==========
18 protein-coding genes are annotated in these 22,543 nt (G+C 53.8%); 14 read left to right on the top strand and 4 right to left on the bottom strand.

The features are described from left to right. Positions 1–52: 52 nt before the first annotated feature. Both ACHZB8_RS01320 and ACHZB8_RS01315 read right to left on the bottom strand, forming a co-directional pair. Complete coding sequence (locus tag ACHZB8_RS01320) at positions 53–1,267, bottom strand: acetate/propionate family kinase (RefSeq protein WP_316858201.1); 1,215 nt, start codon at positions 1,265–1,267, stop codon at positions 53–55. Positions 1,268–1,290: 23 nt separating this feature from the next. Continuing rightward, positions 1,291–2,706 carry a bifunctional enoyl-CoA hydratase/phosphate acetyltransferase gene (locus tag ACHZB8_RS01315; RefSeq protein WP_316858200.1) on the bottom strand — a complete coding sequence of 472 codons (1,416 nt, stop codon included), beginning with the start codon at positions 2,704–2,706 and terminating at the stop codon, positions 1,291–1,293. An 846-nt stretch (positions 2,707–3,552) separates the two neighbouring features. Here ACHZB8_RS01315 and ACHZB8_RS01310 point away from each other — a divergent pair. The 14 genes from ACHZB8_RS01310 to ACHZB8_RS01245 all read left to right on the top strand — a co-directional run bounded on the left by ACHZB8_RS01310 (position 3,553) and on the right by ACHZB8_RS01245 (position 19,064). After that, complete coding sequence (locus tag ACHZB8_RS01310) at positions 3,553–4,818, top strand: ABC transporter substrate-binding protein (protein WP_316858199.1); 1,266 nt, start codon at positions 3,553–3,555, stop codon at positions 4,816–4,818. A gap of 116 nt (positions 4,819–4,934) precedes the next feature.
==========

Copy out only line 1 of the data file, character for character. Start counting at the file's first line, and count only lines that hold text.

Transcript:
18 protein-coding genes are annotated in these 22,543 nt (G+C 53.8%); 14 read left to right on the top strand and 4 right to left on the bottom strand.